Guinea-Bissau - Environment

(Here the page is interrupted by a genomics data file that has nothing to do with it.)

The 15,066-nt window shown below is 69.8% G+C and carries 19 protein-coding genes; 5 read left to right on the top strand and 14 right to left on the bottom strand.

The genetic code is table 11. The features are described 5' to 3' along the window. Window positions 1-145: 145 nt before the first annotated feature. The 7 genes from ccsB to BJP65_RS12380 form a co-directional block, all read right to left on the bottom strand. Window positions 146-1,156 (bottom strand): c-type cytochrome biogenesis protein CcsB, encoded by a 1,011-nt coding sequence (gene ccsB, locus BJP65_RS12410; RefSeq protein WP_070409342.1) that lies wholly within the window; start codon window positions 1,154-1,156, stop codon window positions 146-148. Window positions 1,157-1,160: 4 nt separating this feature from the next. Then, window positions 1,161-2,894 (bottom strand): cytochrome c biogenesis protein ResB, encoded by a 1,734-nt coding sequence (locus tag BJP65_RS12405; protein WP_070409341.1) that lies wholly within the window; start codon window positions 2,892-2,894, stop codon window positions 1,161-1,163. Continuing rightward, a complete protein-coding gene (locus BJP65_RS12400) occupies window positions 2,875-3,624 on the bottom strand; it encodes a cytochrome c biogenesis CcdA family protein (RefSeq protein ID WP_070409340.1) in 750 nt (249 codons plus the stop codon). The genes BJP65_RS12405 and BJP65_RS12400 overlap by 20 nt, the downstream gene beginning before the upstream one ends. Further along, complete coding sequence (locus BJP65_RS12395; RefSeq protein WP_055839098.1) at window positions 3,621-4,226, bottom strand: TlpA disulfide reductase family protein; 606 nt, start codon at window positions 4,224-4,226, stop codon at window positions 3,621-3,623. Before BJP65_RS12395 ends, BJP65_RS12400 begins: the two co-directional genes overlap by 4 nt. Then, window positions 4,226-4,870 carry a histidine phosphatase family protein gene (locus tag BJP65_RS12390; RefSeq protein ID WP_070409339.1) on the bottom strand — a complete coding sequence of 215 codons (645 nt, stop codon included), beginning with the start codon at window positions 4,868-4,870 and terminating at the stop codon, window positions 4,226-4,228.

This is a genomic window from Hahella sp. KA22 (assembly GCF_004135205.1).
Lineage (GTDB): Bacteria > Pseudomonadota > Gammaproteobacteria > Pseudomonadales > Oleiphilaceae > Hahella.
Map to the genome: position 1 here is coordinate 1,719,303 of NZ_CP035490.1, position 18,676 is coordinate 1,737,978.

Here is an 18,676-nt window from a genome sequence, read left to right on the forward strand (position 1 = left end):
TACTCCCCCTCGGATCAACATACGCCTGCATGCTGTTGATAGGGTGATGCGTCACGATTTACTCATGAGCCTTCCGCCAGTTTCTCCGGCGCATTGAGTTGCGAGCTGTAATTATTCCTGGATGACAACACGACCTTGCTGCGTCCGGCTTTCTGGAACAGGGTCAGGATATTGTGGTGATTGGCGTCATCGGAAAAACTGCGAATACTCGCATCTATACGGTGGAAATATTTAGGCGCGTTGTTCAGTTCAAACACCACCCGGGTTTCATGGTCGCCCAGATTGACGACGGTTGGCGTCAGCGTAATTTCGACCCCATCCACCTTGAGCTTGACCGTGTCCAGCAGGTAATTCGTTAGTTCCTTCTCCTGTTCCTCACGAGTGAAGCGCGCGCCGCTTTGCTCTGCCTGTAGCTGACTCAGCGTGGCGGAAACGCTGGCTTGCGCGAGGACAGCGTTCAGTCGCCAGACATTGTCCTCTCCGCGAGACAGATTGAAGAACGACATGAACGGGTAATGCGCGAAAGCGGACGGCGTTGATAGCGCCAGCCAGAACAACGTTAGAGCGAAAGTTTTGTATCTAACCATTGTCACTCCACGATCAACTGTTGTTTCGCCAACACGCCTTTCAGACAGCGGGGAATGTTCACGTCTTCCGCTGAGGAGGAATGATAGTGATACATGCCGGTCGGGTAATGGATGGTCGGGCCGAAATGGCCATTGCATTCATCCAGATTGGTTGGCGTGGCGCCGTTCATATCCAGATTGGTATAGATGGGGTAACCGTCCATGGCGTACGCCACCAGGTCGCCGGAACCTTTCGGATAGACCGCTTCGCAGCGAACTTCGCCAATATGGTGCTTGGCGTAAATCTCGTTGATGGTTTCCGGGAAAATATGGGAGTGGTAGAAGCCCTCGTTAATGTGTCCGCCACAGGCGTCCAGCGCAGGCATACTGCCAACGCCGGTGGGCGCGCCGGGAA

One of the most significant environmental problems in Guinea-Bissau is fire, which destroys 40,000 ha of land per year and accelerates the loss of the nation's forests at a yearly rate of about 220 sq mi. In addition, Guinea-Bissau had lost over 75% of its original mangrove areas by the mid-1980s, with the remaining swamps covering 236,000 hectares. Only about 79% of city dwellers and 49% of the people living in rural areas have access to pure drinking water. The nation has 16 cu km of renewable water resources, with 36% used for farming activity. Only 46% of the population have adequate sanitation. Another environmental issue is soil damage, caused by drought and erosion, as well as acidification and salinization. The Ministry of Natural Resources, created in January 1979, is responsible for making and enforcing environmental policy. Of Guinea-Bissau's 108 species of mammals, 4 are endangered, as are 1 of 243 bird species and 3 types of reptiles. Threatened species include the Pygmy hippopotamus and the West African manatee.